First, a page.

With an in depth perspective by Director Eastwood, we take the point of a view of several soldiers in the story, each writing home to their families concerning the war, embellishing their words with love for their spouses and children as well as infusing in it their sense of magnanimous pride. To serve one’s country and perish for the good of the country is the most good and highest honor. Ken Watanabe plays an ex head of the Imperial Guard- a charismatic Lt. General Tadamichi Kuribayashi, commanding his men against an all out assault by American Forces which heavily outnumbered and outgunned them.
Thinking against the grain and with unorthodox strategy as opposed to other traditional officers, Kuribayashi orders circuits of caves and tunnels (instead of beach trenches) to house his 20,000 men as US Forces approach from Saipan. Some believed he was an American sympathizer since he was a student in America. In America, he had gained respect and friendship there. However, when questioned about his friendship and loyalty by his friend’s wife at his farewell party, Kuribayashi remarked that both his convictions and his county’s convictions were one and the same- he would defend his homeland.
Baron Nishi is a dashing officer lionized due to his victory at the Los Angeles 1932 Olympic games for the equestrian. He also shares his memories of America. Whereas Kuribayashi writes home about the many automobiles America has along with its budding technological advances, Nishi speaks of the United States to a wounded Marine he eventually befriends.
Additionally, the story delves into the lives of Saigo (Kazunari Ninomiya), a modest young baker who left back home a wife and an infant daughter. A resilient soldier, he withstood the worst to eventually see the aftermath of war. His companion was Shimizu (Ryo Kase) an ousted Kempeitai (the Military Police for the Japanese Imperial Army). Following the shame of being ousted after five days for disobeying a direct order to shoot a village dog by a commanding officer, Shimizu’s last repose was to defend his homeland from the invaders, no matter what the cost.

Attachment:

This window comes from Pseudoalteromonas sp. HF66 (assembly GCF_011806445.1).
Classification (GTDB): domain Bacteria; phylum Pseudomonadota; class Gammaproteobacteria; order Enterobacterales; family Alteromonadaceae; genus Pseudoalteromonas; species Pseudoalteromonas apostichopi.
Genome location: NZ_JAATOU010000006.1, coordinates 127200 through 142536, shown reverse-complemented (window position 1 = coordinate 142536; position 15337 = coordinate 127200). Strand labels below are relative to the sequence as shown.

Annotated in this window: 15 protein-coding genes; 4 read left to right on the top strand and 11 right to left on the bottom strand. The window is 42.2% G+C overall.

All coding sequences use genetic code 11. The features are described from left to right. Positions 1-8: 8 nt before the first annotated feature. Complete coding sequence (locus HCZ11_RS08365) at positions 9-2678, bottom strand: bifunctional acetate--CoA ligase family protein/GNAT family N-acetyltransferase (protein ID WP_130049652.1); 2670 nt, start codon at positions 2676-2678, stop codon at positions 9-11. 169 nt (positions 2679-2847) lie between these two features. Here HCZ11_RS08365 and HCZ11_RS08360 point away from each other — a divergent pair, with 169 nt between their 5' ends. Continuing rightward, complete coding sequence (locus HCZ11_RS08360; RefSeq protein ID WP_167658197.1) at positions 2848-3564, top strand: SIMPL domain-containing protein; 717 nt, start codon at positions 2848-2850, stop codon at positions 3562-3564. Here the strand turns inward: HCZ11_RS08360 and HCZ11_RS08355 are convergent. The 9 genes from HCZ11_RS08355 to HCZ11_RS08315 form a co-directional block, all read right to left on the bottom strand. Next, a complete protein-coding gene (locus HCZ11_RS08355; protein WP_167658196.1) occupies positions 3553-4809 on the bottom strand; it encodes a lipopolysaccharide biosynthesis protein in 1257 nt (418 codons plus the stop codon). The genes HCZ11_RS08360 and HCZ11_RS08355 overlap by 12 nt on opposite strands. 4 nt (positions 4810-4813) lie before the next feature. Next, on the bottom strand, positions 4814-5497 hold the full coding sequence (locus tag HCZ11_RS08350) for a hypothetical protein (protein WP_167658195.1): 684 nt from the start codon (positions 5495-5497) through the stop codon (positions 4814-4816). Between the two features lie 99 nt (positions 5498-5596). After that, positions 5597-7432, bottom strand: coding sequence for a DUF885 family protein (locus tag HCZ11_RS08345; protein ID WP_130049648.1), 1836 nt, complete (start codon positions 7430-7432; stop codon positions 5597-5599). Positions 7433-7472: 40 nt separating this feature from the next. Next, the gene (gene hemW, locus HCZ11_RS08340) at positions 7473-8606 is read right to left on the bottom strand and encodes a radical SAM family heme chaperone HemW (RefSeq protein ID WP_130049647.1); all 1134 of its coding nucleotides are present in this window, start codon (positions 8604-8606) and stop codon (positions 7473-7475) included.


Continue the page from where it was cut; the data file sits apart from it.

When the Americans took foothold on the beaches of Iwo Jima, they sustained heavy losses due to Kuribayashi’s foresight. Despite the rallying of the men, the morale of some eventually diminished as Mt Suribachi was taken and suicide became the answer in order to die in honor. With Japanese forces now separated as well as effective communication between commanders, remaining survivors were ordered by Kuribayashi to unite with those in the north caves. Regarding
Kuribayashi as now weak, Lt. Ito (Shidou Nakamura), paved his own path, disregarding the Lt. General’s previously sound directives. The inevitable awaited and some sought surrender instead of death, tired of war and an unwavering desire to return home as discovered in the many letters unearthed during the present day dig.
The film is a remarkable achievement by Eastwood who delivered in the midst of warfare, compassion for the enemy as we see the young US Marine, “Sam”, converse with Nishi. Conversely, Saigo, being treated by American forces. When the fallen Marine’s letter from his mother was read and translated into Japanese, it struck the heart of a soldier who remarked to his comrade, that that same feeling he also had experienced. Raised to believe that Americans were “savages”, a
rethinking had enveloped the unit where, war became secondary to memories of home.
Regardless of the dire contention between both factions during this pivotal battle, what emerges is commonplace for us as a human species- the desire for home, community, family and peace.